Editor, SHD Logistics

October 9, 2020

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Loading and unloading

Facilitating safety in the loading bay

Operators must stay alert to all safety regulations and practice, particularly in a loading and unloading environment, Thorworld Industries Managing Director John Meale tells SHD Logistics Magazine.

Thorworld LoadingThe need to ensure safe social distancing in the loading environment continues to be a priority issue for logistics operations nationwide; however, in these current ‘safety focused’ times, it’s essential that loading operators remain vigilant regarding the legal safety requirements they must adhere to – as they place a fresh focus on implementing social distancing measures.

It’s been an extremely challenging time for the logistics industry, with unprecedented demand for loading operations to fulfil key worker duties and successfully deliver necessary supplies across the country.

When urgent situations suddenly arise, logistics operations must of course be prioritised, however the importance of ensuring that the loading equipment being used is legally safe must never be underestimated.

Lives can be lost when loading equipment is not legally compliant, creating an immeasurable cost to families; so it’s imperative that business owners – who hold accountability for supporting and safeguarding the operatives they employ, understand how best to facilitate staff safety.

At Thorworld Industries, we take the operational view that all equipment used in the loading bay environment should meet with the functional requirements of PUWER (Provision and Use of Work Equipment Regulations); regulations whose principles place a duty and responsibility on companies and individuals who have control over work equipment.

PUWER regulations are there for good reason: By adhering to the legal procedural guidance, safety practice can be enhanced for loading bay staff and visitors, whilst diligently maintained equipment can perform more efficiently throughout its working life.

PUWER’s core purpose calls for equipment provided for use at work to be suitable for its intended use; ensuring it’s safe, maintained, correctly inspected and installed, and used only by people who have received essential operating information and training.

We support this objective entirely, agreeing that equipment provided within the loading environment must be bolstered with appropriate health and safety instructions and mechanisms, including emergency stop devices, energy isolation sources, visible markings and warning equipment.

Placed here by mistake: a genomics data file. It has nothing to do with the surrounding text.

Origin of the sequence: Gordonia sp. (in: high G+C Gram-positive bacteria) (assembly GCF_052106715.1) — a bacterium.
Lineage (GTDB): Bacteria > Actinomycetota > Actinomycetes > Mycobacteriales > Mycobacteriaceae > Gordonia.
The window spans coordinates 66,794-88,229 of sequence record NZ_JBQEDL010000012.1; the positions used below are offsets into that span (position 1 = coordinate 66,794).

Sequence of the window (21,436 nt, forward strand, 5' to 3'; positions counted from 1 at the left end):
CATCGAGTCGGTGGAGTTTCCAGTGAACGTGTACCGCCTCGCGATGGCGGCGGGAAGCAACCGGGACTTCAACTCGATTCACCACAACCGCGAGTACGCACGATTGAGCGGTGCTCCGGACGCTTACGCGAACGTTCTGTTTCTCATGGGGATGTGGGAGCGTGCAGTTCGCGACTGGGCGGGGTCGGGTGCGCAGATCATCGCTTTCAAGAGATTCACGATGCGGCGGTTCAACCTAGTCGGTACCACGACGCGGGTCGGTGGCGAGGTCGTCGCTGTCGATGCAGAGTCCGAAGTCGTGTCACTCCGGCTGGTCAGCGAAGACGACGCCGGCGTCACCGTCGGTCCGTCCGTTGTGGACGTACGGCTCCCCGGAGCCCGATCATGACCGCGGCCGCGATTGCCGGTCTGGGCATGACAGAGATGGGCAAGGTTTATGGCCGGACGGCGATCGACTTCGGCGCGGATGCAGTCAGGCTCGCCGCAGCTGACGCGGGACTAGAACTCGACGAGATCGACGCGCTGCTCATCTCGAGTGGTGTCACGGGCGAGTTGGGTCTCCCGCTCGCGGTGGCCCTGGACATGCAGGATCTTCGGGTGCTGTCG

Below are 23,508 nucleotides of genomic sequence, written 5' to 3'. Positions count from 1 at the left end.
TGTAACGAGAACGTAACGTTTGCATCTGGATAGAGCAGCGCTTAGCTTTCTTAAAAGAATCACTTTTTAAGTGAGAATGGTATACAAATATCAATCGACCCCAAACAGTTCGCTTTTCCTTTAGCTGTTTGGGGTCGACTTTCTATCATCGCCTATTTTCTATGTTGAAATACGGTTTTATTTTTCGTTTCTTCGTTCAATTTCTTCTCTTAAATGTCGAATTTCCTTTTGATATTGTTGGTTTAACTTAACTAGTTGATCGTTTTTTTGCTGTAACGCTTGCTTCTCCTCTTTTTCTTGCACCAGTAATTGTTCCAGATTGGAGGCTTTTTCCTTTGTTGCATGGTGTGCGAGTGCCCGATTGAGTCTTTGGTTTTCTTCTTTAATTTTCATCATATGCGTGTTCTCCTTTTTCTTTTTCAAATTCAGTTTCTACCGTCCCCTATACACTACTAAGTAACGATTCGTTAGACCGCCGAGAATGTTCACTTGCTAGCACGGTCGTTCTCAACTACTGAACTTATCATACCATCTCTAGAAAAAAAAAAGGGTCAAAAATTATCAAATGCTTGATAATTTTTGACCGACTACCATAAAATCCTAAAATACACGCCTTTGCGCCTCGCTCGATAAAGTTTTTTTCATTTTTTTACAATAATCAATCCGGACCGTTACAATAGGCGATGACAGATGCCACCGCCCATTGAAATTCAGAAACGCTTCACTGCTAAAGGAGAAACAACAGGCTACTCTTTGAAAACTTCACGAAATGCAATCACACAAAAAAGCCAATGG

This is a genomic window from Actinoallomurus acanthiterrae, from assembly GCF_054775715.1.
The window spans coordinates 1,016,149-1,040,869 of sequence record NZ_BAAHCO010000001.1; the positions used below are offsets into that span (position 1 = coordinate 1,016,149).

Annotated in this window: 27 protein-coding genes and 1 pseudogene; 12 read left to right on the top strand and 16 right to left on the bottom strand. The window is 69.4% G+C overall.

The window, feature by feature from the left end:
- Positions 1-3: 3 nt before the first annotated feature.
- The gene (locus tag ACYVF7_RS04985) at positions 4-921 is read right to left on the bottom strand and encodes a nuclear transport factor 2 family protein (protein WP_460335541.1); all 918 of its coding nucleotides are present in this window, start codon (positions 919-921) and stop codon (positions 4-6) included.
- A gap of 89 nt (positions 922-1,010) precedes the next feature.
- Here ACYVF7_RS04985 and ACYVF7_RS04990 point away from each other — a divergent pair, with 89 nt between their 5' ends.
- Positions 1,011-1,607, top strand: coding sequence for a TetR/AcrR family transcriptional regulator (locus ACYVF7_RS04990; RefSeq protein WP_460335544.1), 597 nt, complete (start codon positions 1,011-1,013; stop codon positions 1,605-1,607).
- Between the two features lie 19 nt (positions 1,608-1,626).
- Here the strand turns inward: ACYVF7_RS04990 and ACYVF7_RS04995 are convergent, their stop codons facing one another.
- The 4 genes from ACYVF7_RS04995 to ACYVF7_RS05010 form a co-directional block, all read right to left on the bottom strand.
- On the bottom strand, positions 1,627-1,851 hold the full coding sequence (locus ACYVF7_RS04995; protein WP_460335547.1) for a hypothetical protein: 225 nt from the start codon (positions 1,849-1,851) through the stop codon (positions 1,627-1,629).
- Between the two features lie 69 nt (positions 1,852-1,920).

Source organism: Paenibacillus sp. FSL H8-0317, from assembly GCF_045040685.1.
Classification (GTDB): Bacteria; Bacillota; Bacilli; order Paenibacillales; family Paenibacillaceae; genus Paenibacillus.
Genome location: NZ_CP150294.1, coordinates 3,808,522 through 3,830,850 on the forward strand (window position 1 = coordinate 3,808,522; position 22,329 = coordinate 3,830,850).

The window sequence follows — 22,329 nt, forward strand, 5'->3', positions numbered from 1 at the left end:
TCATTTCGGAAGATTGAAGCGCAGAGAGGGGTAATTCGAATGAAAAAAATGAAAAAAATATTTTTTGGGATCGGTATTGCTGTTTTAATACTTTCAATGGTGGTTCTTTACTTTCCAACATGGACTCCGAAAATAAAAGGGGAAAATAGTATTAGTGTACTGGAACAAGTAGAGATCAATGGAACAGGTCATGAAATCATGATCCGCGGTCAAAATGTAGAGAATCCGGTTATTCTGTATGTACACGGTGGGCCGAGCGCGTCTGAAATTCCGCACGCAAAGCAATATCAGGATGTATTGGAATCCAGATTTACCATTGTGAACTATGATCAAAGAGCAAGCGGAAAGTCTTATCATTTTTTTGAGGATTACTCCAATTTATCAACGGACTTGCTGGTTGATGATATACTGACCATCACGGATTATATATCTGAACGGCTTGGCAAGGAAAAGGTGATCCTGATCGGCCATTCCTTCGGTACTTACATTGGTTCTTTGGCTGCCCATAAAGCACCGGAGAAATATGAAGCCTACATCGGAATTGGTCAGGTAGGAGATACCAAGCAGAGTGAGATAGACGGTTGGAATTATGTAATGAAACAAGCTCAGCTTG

Based on its keen industry insight, the guidance afforded by PUWER is both expert and enabling and provides relevance now more than ever, as in the light of the COVID-19 pandemic, effective safety protocol plays a potentially life-saving part in delivering successful logistics.

In essence, ensuring that safe social distancing works alongside the use of correctly maintained loading equipment is the key, vital that operational equipment remains effectively inspected and maintained by individuals adhering to safe social distancing practice. Inspections should be carried out by competent individuals, a trained employee, or a specialist third-party engineer.

Also, it’s essential that the person inspecting has the necessary competence to perform the task and keeps an effective record of the ‘check-up’ and its results until the next inspection.

Third-party services, delivered as part of a maintenance contract or as a single inspection can ensure compliance with all the relevant regulations, and will confirm that equipment is being correctly used. Thorworld’s engineers work to all current, relevant regulations, under the auspices of FEM Guidance Documents, and also provide valuable operator training, delivered via classroom theory sessions, short examinations and practical sessions involving ‘hands on’ equipment use.

Whilst training is not a legal requirement, course completion is a highly effective way for employers to improve safety operations for their staff; helping companies avoid, even eliminate workplace accidents, and prove employee competence.

There’s a great deal for companies and individuals operating within the logistics sector to contend with at present, as all organisations involved adapt to ‘a new normal’. As ever though, safety on all levels must remain the industry priority, to help us all emerge from the COVID-19 period unharmed and protected.

This article was originally published by SHD Logistics.

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SHD covers many verticals including retail and fashion, food and beverage, engineering, manufacturing, and transport and distribution. SHD is a must-read publication for today’s busy logistics and supply chain professionals.

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